And second one is also securing the sea around Thailand. So, the sea around Thailand. So, it’s also the same issue. So in terms of piracy or hijackings and also drugs, and also being wary of terrorist movements in the area. So this is made up of Laos, Cambodia, Thailand, Vietnam and Indonesia. So, this is in Thailand, around the sea surrounding Thailand.
And the third patrols that we’re doing is in the Sulu Sea. So we have a tri-lateral arrangement. So, it’s between Malaysia, Indonesia and the Philippines, and so the purpose of this is to prevent piracy or hijackings at sea, and we don’t want our region or Indonesia to be like the situation in Somalia, where pirates are just free to reign at sea, but we’re not allowing that to happen in our region. So, we are holding these tri-lateral patrols through maritime and through air patrols, and then in the future, we’re also going to be doing land patrols. And so, we’ve been doing maritime patrols for two years now, and we haven’t had anymore hijackings or anymore issues of pirates at sea in the Sulu Sea.
Secondly, we’re also doing air patrols, and then also we’ll have the land patrols where we do these in the future. And the result, as I said- so, we don’t have anymore hijackings and hopefully we don’t have anymore into the future. And then secondly, we are also trying to avert the activities of ISIS in the region as well because- why ISIS? Because, why is ISIS growing there? Because they’re able to use the separatists there. So, they’re quite safe there, not like in other regions, and then they spread out to other regions like Indonesia from there.
And so for the South China Sea- so I’ve gone to my other defence minister colleagues in ASEAN, and so those who have countries that touch on the South China Sea. So, we’ve been doing patrols for about 200 nautical miles. And so, if we look at the lines, if we go from Vietnam and we go down to Indonesia, Singapore, and we go to the Philippines, we can see there that almost half of the South China Sea has already been secured. We are doing patrols there. So, these are our maritime activities that we’re conducting.
And then, on the topic of terrorism, so at the moment we are facing a third generation of terrorists. So, the first one is Al Qaeda, when they blew up the World Trade Centre. That was the first generation. The second generation is what we saw with the issue in the Middle East, with Iraq and Syria. That’s the second generation. And now, we have the third generation, which is the returning foreign fighters, who are coming back to their homeland. So, in East Asia and then we have the centre of that is in Indonesia and in the Philippines.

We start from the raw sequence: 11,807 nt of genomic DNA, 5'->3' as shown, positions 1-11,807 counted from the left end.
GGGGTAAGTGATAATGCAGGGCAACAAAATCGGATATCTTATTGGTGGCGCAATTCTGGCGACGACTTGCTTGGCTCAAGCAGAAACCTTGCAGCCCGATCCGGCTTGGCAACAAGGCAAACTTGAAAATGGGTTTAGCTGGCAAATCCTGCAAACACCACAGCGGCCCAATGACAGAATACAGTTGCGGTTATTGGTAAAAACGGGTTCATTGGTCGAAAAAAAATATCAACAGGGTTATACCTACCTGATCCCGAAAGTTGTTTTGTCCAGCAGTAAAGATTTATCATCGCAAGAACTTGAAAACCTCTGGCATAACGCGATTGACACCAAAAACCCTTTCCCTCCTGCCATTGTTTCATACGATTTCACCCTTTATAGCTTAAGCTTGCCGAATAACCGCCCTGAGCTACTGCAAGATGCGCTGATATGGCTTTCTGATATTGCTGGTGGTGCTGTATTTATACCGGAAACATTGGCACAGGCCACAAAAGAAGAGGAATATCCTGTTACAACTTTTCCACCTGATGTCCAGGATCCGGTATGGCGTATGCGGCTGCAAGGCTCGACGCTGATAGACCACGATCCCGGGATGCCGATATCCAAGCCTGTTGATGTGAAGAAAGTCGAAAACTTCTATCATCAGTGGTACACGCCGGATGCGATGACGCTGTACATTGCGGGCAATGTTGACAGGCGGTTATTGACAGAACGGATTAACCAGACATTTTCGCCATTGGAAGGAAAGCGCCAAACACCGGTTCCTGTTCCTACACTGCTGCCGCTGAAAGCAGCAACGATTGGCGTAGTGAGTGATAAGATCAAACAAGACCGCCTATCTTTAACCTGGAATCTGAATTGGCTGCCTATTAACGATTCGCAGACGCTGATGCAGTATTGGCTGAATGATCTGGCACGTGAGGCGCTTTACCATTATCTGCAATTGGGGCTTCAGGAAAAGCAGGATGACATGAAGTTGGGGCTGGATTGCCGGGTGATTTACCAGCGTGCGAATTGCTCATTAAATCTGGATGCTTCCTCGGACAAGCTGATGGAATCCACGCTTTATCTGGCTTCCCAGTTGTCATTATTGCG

So facing these returnees- they are experienced fighters from Iraq and from Syria. It’s worth noting that with these returning fighters, that there’s 31,500 foreign fighters that have returned, and to Indonesia we’ve had about 1000 come back. So they’ve come back to Indonesia and the Philippines. Others have just transited by other nations.
And so with their activities we have also formed intelligence- so our intelligence-sharing initiative called Our Eyes Initiative. So, in order to destroy ISIS we need to know for sure what their activities are and where they are, so that’s the aim. Intelligence sharing is very important and very necessary. We’ve been doing this with Australia – with very frequent contact with Australia – and also with Malaysia, Singapore, then Brunei. In this way, we’re able to understand, to know the exact situation of what is happening. So recently there was an attack against the military in the Philippines; we were able to know straight away about this. We can see what is the best way of overcoming these challenges, and we’re able to share advice with the Defence Minister of the Philippines of how best to overcome this. So that’s what we are doing.
Also what we are keeping an eye on is also the monitoring- so we’re looking at the monitoring of terrorism financing and also social media and also the returnees who are coming in and out of Indonesia, so this is what we emphasise and what we spoke about. So this started from last night and the meeting that we just had, and it was quite an effective discussion that we’ve had. Last night we spoke for two hours, and the meeting we had this morning was also about two hours, and also the Foreign Minister also had a meeting earlier than that this morning. Thank you.
Now, we have a number of questions, right?